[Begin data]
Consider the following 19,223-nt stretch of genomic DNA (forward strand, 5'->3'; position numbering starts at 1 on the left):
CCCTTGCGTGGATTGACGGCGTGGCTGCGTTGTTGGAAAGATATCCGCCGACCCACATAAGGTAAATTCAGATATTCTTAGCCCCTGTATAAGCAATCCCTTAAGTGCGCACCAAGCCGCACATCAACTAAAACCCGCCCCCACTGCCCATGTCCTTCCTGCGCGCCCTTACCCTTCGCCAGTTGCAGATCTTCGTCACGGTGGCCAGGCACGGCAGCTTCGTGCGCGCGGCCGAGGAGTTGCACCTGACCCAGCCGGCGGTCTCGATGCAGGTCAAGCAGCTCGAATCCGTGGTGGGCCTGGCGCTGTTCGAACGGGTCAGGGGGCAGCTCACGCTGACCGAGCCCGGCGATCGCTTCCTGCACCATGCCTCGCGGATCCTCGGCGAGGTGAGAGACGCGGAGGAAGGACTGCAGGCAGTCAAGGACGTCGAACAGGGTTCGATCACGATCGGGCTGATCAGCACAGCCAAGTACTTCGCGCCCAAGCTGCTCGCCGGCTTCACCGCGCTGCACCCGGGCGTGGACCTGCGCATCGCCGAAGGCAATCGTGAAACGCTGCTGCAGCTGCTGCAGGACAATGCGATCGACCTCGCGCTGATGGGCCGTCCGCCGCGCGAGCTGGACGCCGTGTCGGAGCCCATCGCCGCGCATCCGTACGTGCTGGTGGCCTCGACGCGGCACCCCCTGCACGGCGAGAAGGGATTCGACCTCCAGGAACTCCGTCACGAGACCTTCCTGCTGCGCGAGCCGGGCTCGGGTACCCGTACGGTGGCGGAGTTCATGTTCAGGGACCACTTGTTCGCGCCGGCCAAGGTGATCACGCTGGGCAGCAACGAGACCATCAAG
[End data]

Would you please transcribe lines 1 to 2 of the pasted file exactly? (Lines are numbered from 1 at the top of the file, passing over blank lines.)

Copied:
Consider the following 19,223-nt stretch of genomic DNA (forward strand, 5'->3'; position numbering starts at 1 on the left):
CCCTTGCGTGGATTGACGGCGTGGCTGCGTTGTTGGAAAGATATCCGCCGACCCACATAAGGTAAATTCAGATATTCTTAGCCCCTGTATAAGCAATCCCTTAAGTGCGCACCAAGCCGCACATCAACTAAAACCCGCCCCCACTGCCCATGTCCTTCCTGCGCGCCCTTACCCTTCGCCAGTTGCAGATCTTCGTCACGGTGGCCAGGCACGGCAGCTTCGTGCGCGCGGCCGAGGAGTTGCACCTGACCCAGCCGGCGGTCTCGATGCAGGTCAAGCAGCTCGAATCCGTGGTGGGCCTGGCGCTGTTCGAACGGGTCAGGGGGCAGCTCACGCTGACCGAGCCCGGCGATCGCTTCCTGCACCATGCCTCGCGGATCCTCGGCGAGGTGAGAGACGCGGAGGAAGGACTGCAGGCAGTCAAGGACGTCGAACAGGGTTCGATCACGATCGGGCTGATCAGCACAGCCAAGTACTTCGCGCCCAAGCTGCTCGCCGGCTTCACCGCGCTGCACCCGGGCGTGGACCTGCGCATCGCCGAAGGCAATCGTGAAACGCTGCTGCAGCTGCTGCAGGACAATGCGATCGACCTCGCGCTGATGGGCCGTCCGCCGCGCGAGCTGGACGCCGTGTCGGAGCCCATCGCCGCGCATCCGTACGTGCTGGTGGCCTCGACGCGGCACCCCCTGCACGGCGAGAAGGGATTCGACCTCCAGGAACTCCGTCACGAGACCTTCCTGCTGCGCGAGCCGGGCTCGGGTACCCGTACGGTGGCGGAGTTCATGTTCAGGGACCACTTGTTCGCGCCGGCCAAGGTGATCACGCTGGGCAGCAACGAGACCATCAAG